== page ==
In recent years, meditation has grown in popularity.
I get more and more requests from people interested in learning to meditate, and this is definitely something that makes me happy. Whether it’s to reduce stress and anxiety, or to improve your overall quality of life, I always recommend incorporating the practice of mindfulness into your daily routine.
Mindfulness requires willpower
However, although science has provided knowledge about the many benefits that this practice brings us (emotional, mental, physical and inner peace) the reality is that it is not easy to meditate. It is common to see people start out full of enthusiasm, just to try, as the days go by, they are not able to find a time to train.
And that shouldn’t come as a surprise. We are used to not stopping doing things, not “wasting time” with activities that are not of immediate use, and running away from boredom. This is how the beginner, almost without realizing it, invents multiple excuses not to meditate.
Mindfulness takes practice
Myself, when I started, I quickly became an expert on “tomorrow does not come”. I loved the idea that meditation represents, the benefits it brings, and it was also nice to say that I practiced mindfulness. However, at the moment of truth, he procrastinated again and again.
In the end, I was fortunate enough to live near a Buddhist monastery and asked to participate in several retreats, so I put myself in a situation where I would have been very upset if I hadn’t. not attended. I was so happy to do this. I stopped pushing to achieve my goals and objectives I realized that I could enjoy meditating, in fact I wanted to.
Mindfulness: the usual excuses for beginners
Therefore, if you are new to or planning to start meditation soon, I would like to share them with you. tips that can help you overcome the top five common excuses:
1. I don’t have time
It is certainly the most repeated and perhaps the most absurd of all. We’re all busy, yes, but we still have five minutes to spend.
Many beginners think they should start with 30 minutes of meditation a day and that is a big mistake. The key is to progress. Set a simple goal, like 5 minutes a day for the first week until you can meditate for at least 20 minutes a day. Make a habit of spending 5 minutes a day and gradually increase to 8, 10 minutes, etc., Is the best way to feel comfortable with this practice. Consider that just 10 minutes of daily meditation already brings you a lot of benefits.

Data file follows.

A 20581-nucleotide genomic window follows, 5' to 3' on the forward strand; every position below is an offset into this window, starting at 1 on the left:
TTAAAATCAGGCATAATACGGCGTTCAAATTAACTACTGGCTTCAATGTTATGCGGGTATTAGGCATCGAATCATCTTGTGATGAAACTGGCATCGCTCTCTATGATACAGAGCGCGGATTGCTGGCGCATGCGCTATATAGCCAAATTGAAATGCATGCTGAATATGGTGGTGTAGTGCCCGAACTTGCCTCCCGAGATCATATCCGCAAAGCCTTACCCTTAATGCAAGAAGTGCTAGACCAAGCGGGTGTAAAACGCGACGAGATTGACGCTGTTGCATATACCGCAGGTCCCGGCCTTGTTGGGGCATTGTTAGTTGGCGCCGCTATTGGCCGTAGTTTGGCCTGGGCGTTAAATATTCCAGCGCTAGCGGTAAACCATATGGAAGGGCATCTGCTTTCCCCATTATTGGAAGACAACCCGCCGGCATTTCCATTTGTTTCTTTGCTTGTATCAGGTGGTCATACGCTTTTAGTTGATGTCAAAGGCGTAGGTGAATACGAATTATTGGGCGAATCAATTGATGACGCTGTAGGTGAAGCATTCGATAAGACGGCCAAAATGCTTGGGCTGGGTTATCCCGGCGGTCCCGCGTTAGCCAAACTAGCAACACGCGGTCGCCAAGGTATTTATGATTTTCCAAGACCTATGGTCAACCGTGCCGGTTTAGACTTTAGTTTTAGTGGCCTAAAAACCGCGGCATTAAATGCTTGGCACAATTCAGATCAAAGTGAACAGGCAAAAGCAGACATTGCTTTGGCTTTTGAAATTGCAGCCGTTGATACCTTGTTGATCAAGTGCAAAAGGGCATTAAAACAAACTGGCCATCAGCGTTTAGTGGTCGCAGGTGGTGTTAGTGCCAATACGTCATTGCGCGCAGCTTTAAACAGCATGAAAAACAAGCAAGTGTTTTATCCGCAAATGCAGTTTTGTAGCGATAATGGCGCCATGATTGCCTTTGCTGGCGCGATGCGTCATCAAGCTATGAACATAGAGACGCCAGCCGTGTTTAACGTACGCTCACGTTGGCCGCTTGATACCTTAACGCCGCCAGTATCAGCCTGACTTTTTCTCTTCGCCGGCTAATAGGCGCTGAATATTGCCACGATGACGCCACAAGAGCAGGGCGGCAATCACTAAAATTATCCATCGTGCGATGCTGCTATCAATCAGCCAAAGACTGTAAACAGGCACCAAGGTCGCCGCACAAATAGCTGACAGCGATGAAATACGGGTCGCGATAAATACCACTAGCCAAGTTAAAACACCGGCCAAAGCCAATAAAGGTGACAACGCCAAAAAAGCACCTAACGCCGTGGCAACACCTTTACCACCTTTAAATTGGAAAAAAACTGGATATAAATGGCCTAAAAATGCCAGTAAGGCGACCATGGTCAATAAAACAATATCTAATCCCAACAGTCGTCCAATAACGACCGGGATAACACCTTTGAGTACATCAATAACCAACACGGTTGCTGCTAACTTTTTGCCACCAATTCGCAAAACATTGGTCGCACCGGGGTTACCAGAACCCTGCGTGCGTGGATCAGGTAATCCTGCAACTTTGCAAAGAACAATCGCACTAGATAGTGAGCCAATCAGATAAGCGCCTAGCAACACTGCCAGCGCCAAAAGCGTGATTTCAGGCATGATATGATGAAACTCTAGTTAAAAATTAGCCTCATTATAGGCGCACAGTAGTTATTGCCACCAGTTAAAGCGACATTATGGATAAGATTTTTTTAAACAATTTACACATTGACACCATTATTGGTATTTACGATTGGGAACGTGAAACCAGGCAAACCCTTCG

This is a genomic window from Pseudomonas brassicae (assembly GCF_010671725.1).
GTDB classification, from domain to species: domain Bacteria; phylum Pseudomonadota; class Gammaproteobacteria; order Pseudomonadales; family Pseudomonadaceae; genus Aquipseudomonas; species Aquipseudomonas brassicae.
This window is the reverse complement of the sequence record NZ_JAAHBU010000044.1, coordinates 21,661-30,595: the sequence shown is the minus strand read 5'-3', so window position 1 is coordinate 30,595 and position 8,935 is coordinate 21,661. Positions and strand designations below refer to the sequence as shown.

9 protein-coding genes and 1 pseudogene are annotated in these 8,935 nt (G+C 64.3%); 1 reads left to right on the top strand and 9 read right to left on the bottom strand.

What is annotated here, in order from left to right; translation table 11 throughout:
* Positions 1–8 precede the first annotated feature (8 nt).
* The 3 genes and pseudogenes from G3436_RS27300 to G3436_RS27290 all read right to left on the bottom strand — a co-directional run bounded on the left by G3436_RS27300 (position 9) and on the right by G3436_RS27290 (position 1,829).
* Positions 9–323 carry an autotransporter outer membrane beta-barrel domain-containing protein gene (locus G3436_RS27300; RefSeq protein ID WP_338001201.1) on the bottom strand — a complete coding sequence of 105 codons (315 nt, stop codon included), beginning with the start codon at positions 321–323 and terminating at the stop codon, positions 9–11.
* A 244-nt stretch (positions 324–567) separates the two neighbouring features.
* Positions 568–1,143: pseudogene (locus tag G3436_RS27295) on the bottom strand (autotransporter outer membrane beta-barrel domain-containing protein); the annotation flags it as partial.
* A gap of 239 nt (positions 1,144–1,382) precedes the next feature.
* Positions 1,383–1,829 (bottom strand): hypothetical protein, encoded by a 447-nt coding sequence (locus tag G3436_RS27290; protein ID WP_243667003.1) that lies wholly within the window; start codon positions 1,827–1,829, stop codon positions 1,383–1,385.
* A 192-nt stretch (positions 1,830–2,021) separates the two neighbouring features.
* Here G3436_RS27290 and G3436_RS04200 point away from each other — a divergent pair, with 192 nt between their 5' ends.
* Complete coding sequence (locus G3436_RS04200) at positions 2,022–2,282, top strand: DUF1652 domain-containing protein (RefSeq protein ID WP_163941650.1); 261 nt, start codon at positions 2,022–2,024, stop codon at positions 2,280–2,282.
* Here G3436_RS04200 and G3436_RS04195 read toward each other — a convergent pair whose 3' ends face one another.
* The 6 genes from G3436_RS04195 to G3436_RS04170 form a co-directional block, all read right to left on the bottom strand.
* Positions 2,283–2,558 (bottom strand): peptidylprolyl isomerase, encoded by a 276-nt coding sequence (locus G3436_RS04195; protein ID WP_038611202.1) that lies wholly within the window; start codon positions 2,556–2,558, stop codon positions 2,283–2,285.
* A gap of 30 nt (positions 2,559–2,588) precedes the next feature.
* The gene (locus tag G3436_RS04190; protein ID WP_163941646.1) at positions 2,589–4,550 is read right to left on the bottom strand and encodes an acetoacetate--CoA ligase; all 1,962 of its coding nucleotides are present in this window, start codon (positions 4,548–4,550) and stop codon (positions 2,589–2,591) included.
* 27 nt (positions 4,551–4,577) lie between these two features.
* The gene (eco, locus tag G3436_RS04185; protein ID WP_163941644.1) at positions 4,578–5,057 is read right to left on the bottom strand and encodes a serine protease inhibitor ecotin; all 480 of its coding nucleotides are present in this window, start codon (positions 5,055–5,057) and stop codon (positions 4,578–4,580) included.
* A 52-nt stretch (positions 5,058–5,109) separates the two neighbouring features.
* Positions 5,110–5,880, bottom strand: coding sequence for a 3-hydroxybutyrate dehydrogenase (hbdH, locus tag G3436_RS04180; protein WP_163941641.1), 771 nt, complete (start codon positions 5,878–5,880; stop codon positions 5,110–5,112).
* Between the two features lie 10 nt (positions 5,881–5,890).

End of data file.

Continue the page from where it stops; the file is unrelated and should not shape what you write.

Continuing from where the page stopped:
2. I’m bored
The novice meditator’s greatest enemy is boredom, and frankly I understand that. An activity that involves doing nothing does not seem particularly appealing.
But my friend, to do nothing is to do something. And that’s a really difficult thing. Let someone guide you to the start, practice guided meditation to be less bored. There are also very different types of meditations, some based on certain topics that may be more appealing to you or by repeating mantras. This makes it more enjoyable because it reduces the impression that you are doing nothing.
3. I’m not doing well
One of the biggest challenges in meditation is setting expectations or telling yourself “everyone meditates well except me”.
If you can’t focus on your breathing because different thoughts come to you like the shopping list, weekend plans, or how boring you are, congratulations! This is what you do in a phenomenal way. The goal of mindfulness meditation is just this, observe all the thoughts that cross your mind. Just watch them, accept that you’ve been distracted, and pay attention to your breathing again, until the next distraction arrives.
- To start filming: “5 mindfulness exercises to improve your emotional well-being”
4. I have something important to do
You are meditating and suddenly one of the thoughts that distracts you makes you realize that you have actually forgotten something important that you need to do.
You can’t stop thinking about it, so this time you are convinced that this meditation will be useless. Fault! The more distraction the better, so you don’t get bored. Notice how distracted and nervous you are. Be aware of your rapid breathing and how much you care about everything you need to do. Well done, in the end, in just ten minutes you can do it.
5. I don’t know where to start
A good idea would be to start at the beginning. simply sit down and pay attention to your breathing, sound, or external object. You don’t need anything else. Neither classical background music, nor aromatic candles, nor being able to sit in the posture of the lotus flower. Just make yourself comfortable, but don’t rest your head, keep your height so you don’t fall asleep. Notice how you breathe and how you breathe out and inhale the air. And … voila, you are already meditating!
Hope these little tips have convinced you to drop these excuses we all make not to meditate and really give it a try. “At least wait, you will find that you are addicted!”